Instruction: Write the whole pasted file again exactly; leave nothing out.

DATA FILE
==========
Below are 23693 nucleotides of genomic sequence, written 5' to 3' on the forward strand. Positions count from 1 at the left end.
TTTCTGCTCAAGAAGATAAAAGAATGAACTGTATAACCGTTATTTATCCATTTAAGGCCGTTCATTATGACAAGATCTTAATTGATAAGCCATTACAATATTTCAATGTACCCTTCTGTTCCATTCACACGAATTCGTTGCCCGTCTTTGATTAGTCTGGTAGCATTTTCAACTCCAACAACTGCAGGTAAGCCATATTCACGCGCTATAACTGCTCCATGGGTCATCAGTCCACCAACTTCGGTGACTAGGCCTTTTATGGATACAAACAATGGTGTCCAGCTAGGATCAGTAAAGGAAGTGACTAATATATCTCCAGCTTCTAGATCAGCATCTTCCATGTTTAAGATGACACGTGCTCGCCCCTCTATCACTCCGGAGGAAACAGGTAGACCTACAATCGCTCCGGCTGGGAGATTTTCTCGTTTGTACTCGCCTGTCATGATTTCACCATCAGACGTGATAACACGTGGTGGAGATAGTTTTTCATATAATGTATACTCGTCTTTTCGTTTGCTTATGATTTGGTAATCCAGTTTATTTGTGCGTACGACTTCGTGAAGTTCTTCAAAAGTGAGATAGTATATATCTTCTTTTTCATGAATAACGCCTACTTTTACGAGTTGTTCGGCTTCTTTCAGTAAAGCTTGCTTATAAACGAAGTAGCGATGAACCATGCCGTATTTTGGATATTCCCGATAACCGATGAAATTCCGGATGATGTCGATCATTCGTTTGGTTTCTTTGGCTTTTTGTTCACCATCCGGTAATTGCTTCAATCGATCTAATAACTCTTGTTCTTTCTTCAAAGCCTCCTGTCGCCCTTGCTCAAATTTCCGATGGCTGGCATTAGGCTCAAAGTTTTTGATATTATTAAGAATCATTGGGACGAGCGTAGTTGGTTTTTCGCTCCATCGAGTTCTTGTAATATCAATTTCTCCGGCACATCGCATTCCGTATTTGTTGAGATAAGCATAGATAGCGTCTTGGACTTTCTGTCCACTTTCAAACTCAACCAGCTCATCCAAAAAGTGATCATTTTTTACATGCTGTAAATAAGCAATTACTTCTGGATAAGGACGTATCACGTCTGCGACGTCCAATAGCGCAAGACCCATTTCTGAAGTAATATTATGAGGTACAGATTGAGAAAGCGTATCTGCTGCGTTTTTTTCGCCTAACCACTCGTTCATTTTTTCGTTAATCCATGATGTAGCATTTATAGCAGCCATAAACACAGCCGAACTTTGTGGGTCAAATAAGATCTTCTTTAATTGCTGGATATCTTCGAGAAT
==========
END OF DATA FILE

Below are 23693 nucleotides of genomic sequence, written 5' to 3' on the forward strand. Positions count from 1 at the left end.
TTTCTGCTCAAGAAGATAAAAGAATGAACTGTATAACCGTTATTTATCCATTTAAGGCCGTTCATTATGACAAGATCTTAATTGATAAGCCATTACAATATTTCAATGTACCCTTCTGTTCCATTCACACGAATTCGTTGCCCGTCTTTGATTAGTCTGGTAGCATTTTCAACTCCAACAACTGCAGGTAAGCCATATTCACGCGCTATAACTGCTCCATGGGTCATCAGTCCACCAACTTCGGTGACTAGGCCTTTTATGGATACAAACAATGGTGTCCAGCTAGGATCAGTAAAGGAAGTGACTAATATATCTCCAGCTTCTAGATCAGCATCTTCCATGTTTAAGATGACACGTGCTCGCCCCTCTATCACTCCGGAGGAAACAGGTAGACCTACAATCGCTCCGGCTGGGAGATTTTCTCGTTTGTACTCGCCTGTCATGATTTCACCATCAGACGTGATAACACGTGGTGGAGATAGTTTTTCATATAATGTATACTCGTCTTTTCGTTTGCTTATGATTTGGTAATCCAGTTTATTTGTGCGTACGACTTCGTGAAGTTCTTCAAAAGTGAGATAGTATATATCTTCTTTTTCATGAATAACGCCTACTTTTACGAGTTGTTCGGCTTCTTTCAGTAAAGCTTGCTTATAAACGAAGTAGCGATGAACCATGCCGTATTTTGGATATTCCCGATAACCGATGAAATTCCGGATGATGTCGATCATTCGTTTGGTTTCTTTGGCTTTTTGTTCACCATCCGGTAATTGCTTCAATCGATCTAATAACTCTTGTTCTTTCTTCAAAGCCTCCTGTCGCCCTTGCTCAAATTTCCGATGGCTGGCATTAGGCTCAAAGTTTTTGATATTATTAAGAATCATTGGGACGAGCGTAGTTGGTTTTTCGCTCCATCGAGTTCTTGTAATATCAATTTCTCCGGCACATCGCATTCCGTATTTGTTGAGATAAGCATAGATAGCGTCTTGGACTTTCTGTCCACTTTCAAACTCAACCAGCTCATCCAAAAAGTGATCATTTTTTACATGCTGTAAATAAGCAATTACTTCTGGATAAGGACGTATCACGTCTGCGACGTCCAATAGCGCAAGACCCATTTCTGAAGTAATATTATGAGGTACAGATTGAGAAAGCGTATCTGCTGCGTTTTTTTCGCCTAACCACTCGTTCATTTTTTCGTTAATCCATGATGTAGCATTTATAGCAGCCATAAACACAGCCGAACTTTGTGGGTCAAATAAGATCTTCTTTAATTGCTGGATATCTTCGAGAAT